September 16, 2014: Garage Museum Announces Programming for New Space, Prada Marfa Saved, and Jean Arp’s Birthday
Today’s Notable News
The Garage Museum of Contemporary Art in Moscow announced its programming for its new space scheduled to open in June 2015. It’s debut will include a project by Rirkrit Tiravanija and a Louise Bourgeois retrospective.
The University of Missouri is partnering with the Capitoline Museums in Rome to help catalogue ancient artifacts and perform research that the museums are unable to afford on their own. (via New York Times)
An agreement has been reached over the dispute between the Texas Department of Transportation and the foundation Ballroom Marfa over the installation Prada Marfa (2005), by Elmgreen & Dragset. The work was threatened to be shut down because it could be viewed as an illegal roadside advertisement under state law, but the foundation has purchased the land surrounding it and will register it as an art museum. (via The Art Newspaper)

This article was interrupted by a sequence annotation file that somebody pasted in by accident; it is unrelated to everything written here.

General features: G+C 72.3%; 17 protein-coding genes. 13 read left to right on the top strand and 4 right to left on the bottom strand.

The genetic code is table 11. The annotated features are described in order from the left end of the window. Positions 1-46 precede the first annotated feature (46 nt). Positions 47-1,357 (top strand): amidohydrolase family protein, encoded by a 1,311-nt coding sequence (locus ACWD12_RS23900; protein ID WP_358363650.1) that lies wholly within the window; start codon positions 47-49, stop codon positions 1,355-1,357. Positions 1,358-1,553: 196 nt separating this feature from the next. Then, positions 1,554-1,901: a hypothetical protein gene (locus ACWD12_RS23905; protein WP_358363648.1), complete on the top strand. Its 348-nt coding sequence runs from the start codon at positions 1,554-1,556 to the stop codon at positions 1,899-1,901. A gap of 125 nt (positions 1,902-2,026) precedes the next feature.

German artists Horst Hoheisel and Andreas Knitz have installed parts from a Jewish synagogue in Adolf Hitler’s former office in a castle in Poznan, Poland. The work is part of “Eye of Memory” at Poznan’s Castle Culture Centre. (via The Art Newspaper)
Art Moscow has been canceled following economic and political problems in Russia, including sanctions from the European Union and the United States that could prevent foreign exhibitors from presenting at the fair. (via Hyperallergic)
Best of Instagram
Via @coolhunting: “Photographer Dan Tobin Smith drew inspiration from Philip K Dick’s concept of kipple, useless objects, to fill his East London studio with objects collected by him and donated by the public #thefirstlawofkipple”
“Revisiting Steve McQueen’s Early Work” (via Hyperallergic)
“The Man Who Invented a Colour”: A profile on Yves Klein (via BBC Culture)
“Long Before Emojis, the Picassos of Persian Calligraphy Brought Emotion to Writing” (via Smithsonian Magazine)
Artist of the Day
Jean Arp, a pioneer of abstract art, was born on this day in 1887. Arp was pivotal in the founding of the Dada movement and participated in Surrealism and Constructivism. His work often incorporated waste material such as paper and fabric, composing biomorphic forms inspired by organic objects and the human figure.
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